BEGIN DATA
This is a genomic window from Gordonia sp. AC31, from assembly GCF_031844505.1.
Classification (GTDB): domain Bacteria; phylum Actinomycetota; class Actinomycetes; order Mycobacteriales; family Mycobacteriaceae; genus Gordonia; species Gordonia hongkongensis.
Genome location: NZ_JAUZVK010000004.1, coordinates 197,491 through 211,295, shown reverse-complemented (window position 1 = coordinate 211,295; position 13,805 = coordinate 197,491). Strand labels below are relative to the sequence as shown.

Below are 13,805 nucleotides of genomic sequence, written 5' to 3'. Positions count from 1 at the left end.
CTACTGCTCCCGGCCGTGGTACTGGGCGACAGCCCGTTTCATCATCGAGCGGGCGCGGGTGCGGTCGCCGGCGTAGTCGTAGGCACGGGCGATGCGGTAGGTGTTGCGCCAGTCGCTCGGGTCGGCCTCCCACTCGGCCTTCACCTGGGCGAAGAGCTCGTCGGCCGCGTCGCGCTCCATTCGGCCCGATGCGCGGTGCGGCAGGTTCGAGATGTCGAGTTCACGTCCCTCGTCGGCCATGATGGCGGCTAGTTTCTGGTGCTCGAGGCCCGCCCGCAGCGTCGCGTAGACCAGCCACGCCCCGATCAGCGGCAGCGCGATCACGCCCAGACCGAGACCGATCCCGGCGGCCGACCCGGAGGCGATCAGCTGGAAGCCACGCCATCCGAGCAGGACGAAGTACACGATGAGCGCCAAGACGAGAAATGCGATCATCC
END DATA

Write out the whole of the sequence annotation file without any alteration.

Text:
This is a genomic window from Gordonia sp. AC31, from assembly GCF_031844505.1.
Classification (GTDB): domain Bacteria; phylum Actinomycetota; class Actinomycetes; order Mycobacteriales; family Mycobacteriaceae; genus Gordonia; species Gordonia hongkongensis.
Genome location: NZ_JAUZVK010000004.1, coordinates 197,491 through 211,295, shown reverse-complemented (window position 1 = coordinate 211,295; position 13,805 = coordinate 197,491). Strand labels below are relative to the sequence as shown.

Below are 13,805 nucleotides of genomic sequence, written 5' to 3'. Positions count from 1 at the left end.
CTACTGCTCCCGGCCGTGGTACTGGGCGACAGCCCGTTTCATCATCGAGCGGGCGCGGGTGCGGTCGCCGGCGTAGTCGTAGGCACGGGCGATGCGGTAGGTGTTGCGCCAGTCGCTCGGGTCGGCCTCCCACTCGGCCTTCACCTGGGCGAAGAGCTCGTCGGCCGCGTCGCGCTCCATTCGGCCCGATGCGCGGTGCGGCAGGTTCGAGATGTCGAGTTCACGTCCCTCGTCGGCCATGATGGCGGCTAGTTTCTGGTGCTCGAGGCCCGCCCGCAGCGTCGCGTAGACCAGCCACGCCCCGATCAGCGGCAGCGCGATCACGCCCAGACCGAGACCGATCCCGGCGGCCGACCCGGAGGCGATCAGCTGGAAGCCACGCCATCCGAGCAGGACGAAGTACACGATGAGCGCCAAGACGAGAAATGCGATCATCC